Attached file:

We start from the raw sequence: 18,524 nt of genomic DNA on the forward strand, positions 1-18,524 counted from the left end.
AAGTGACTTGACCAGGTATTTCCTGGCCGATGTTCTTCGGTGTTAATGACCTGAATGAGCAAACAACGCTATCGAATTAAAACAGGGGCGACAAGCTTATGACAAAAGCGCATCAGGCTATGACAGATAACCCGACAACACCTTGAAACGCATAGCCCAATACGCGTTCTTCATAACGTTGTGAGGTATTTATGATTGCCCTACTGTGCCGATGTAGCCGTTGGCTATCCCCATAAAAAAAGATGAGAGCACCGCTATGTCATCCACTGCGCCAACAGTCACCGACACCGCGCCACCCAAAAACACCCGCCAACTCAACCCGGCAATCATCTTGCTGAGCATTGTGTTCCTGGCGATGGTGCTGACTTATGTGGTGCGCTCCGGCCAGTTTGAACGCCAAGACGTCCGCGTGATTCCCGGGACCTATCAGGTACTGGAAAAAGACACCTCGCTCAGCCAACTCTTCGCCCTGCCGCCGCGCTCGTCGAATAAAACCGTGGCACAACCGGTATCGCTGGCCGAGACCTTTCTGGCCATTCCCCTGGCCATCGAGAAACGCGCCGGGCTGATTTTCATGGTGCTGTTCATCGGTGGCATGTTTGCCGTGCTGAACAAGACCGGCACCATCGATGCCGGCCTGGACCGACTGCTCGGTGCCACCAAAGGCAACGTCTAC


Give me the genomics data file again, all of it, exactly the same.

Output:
We start from the raw sequence: 18,524 nt of genomic DNA on the forward strand, positions 1-18,524 counted from the left end.
AAGTGACTTGACCAGGTATTTCCTGGCCGATGTTCTTCGGTGTTAATGACCTGAATGAGCAAACAACGCTATCGAATTAAAACAGGGGCGACAAGCTTATGACAAAAGCGCATCAGGCTATGACAGATAACCCGACAACACCTTGAAACGCATAGCCCAATACGCGTTCTTCATAACGTTGTGAGGTATTTATGATTGCCCTACTGTGCCGATGTAGCCGTTGGCTATCCCCATAAAAAAAGATGAGAGCACCGCTATGTCATCCACTGCGCCAACAGTCACCGACACCGCGCCACCCAAAAACACCCGCCAACTCAACCCGGCAATCATCTTGCTGAGCATTGTGTTCCTGGCGATGGTGCTGACTTATGTGGTGCGCTCCGGCCAGTTTGAACGCCAAGACGTCCGCGTGATTCCCGGGACCTATCAGGTACTGGAAAAAGACACCTCGCTCAGCCAACTCTTCGCCCTGCCGCCGCGCTCGTCGAATAAAACCGTGGCACAACCGGTATCGCTGGCCGAGACCTTTCTGGCCATTCCCCTGGCCATCGAGAAACGCGCCGGGCTGATTTTCATGGTGCTGTTCATCGGTGGCATGTTTGCCGTGCTGAACAAGACCGGCACCATCGATGCCGGCCTGGACCGACTGCTCGGTGCCACCAAAGGCAACGTCTAC